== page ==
We can be confident that demand for HE and apprenticeships will only increase in the coming years. However, the supply of opportunities, particularly for apprenticeships, remains an issue. Supporting far more companies — particularly small and medium-sized businesses — to offer higher and degree apprenticeships to open opportunities for school-leavers must be a current priority. Now is the time to build supply ahead of the forecasted demand.

Diversity of post-secondary education pathways


The post-secondary education and training landscape is evolving. The next decade will see an overhaul of technical education, including T Levels, Higher Technical Qualifications (with the first wave to be taught from September 2022), and the Lifetime Skills Guarantee – linked to the Skills for Jobs White Paper and subsequent Skills and Post-16 Education Bill. Most recently, the Chancellor has committed to a £3.8 billion investment in education and skills, increasing apprenticeships funding to £2.7 billion by 2024-25, and we are awaiting the consultation on the Lifelong Learning Entitlement.


As a package, these reforms present opportunities for students to access new and varied routes into and within post-secondary education. Additionally, they also offer a less costly route for students, education and training providers and the taxpayer.


Inherent in the proliferation of new and diverse routes is the risk that students and their advisers are confused by the available options. We know interest in apprenticeships is growing, with half of UCAS applicants saying they are interested in this route, but one in three students tell us they received no information about apprenticeships from their school. This diversification of the landscape needs the highest level of comprehensive careers information, advice and guidance, to ensure students are fully supported to make the right decisions for them. This is a key strategic priority for UCAS, with our ambitions outlined further below.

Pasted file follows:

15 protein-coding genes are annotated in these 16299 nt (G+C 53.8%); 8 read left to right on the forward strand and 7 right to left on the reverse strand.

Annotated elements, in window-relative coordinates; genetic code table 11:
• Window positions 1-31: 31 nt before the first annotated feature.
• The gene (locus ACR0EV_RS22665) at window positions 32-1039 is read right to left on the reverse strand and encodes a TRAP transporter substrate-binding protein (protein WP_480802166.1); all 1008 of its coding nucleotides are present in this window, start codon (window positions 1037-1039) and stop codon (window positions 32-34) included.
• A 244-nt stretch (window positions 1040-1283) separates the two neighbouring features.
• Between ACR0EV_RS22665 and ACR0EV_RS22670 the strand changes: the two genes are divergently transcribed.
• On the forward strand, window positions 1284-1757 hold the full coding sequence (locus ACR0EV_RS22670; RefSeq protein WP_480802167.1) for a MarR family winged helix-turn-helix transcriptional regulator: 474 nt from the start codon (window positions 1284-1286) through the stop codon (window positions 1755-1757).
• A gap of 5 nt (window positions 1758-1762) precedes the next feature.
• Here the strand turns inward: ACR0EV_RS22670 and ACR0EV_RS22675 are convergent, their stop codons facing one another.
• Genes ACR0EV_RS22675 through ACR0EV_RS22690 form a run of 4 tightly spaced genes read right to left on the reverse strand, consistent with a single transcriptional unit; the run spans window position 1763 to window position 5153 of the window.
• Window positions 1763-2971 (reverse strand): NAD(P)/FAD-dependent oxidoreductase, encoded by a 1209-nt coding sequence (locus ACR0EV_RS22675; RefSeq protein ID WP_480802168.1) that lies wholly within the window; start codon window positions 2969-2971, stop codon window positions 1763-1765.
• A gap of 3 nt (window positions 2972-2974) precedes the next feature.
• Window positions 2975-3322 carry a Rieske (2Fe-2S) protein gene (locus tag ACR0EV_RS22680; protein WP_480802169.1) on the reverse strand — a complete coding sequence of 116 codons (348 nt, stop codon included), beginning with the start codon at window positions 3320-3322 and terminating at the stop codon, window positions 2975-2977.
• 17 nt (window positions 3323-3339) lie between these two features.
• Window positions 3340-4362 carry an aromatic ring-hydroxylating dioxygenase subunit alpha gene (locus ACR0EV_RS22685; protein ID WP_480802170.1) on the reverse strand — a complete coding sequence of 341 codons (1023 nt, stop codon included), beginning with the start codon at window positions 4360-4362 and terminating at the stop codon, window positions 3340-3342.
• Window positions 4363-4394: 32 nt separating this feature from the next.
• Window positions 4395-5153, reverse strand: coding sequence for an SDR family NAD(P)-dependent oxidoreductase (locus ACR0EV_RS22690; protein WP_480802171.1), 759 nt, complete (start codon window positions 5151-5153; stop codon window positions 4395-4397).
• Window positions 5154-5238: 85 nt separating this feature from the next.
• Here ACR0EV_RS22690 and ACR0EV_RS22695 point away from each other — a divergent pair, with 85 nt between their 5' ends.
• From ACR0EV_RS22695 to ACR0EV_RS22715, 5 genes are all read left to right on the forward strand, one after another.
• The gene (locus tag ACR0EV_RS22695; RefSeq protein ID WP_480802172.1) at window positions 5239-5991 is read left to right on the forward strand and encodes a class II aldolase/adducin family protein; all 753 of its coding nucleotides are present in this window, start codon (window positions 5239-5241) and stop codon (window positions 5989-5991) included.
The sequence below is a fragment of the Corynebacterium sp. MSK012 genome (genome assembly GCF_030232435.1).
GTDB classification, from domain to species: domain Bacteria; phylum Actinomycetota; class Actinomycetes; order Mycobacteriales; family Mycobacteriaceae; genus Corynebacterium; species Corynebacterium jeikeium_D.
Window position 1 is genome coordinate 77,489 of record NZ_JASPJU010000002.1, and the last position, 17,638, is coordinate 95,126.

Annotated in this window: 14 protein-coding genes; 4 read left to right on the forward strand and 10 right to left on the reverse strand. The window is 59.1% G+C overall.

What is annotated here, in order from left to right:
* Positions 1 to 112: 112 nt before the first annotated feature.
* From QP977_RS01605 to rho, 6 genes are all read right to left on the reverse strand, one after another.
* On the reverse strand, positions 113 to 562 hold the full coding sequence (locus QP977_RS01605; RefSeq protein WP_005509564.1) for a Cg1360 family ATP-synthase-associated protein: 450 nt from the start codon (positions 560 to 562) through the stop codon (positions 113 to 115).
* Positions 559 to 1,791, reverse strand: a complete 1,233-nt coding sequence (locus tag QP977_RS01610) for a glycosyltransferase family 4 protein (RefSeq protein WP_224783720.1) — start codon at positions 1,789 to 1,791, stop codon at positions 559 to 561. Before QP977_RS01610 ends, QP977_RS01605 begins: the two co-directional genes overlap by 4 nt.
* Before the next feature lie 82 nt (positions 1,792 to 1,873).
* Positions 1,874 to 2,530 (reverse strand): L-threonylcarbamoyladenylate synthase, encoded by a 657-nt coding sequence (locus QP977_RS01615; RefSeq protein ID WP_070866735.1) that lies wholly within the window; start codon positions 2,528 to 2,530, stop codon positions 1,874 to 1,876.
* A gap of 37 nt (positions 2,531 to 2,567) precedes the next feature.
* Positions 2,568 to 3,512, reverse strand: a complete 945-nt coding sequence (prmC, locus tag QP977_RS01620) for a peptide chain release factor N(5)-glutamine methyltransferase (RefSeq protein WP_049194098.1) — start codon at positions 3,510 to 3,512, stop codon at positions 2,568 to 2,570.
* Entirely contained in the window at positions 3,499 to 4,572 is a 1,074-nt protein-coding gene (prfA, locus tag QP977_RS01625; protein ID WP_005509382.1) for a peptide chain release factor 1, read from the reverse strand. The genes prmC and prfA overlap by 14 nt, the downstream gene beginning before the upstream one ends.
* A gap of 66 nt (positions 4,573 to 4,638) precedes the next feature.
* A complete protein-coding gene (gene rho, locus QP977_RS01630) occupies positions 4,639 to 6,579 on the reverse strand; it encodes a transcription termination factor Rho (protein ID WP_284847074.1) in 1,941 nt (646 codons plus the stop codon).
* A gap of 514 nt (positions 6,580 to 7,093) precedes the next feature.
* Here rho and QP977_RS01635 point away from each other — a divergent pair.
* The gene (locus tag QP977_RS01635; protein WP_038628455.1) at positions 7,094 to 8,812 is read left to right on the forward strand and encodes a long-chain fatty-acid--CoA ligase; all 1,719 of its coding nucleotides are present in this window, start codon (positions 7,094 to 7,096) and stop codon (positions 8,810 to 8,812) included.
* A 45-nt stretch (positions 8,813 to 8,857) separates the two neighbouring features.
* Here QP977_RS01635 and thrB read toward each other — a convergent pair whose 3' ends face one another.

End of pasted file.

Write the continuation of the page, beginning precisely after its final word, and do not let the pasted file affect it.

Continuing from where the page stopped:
Alongside comparability of funding, parity of information provision across all routes – including technical education and apprenticeships will be critical. While a range of data exists around retention, completion and graduate outcomes for students progressing to degree programmes (e.g. data related to average salary and employability), little is available in relation to other routes, nor is it available in a comparable format.


UCAS encourages the DfE and the OfS to work with their counterparts in the devolved administrations, in addition to IFATE, ESFA and Ofqual, to maximise coverage and comparability of data about quality and outcomes to aid student decision-making and further support the CIAG market. This data could, in turn, benefit students as an information tool, supporting informed decision making.


Protecting the student interest


Trusted and accessible information and advice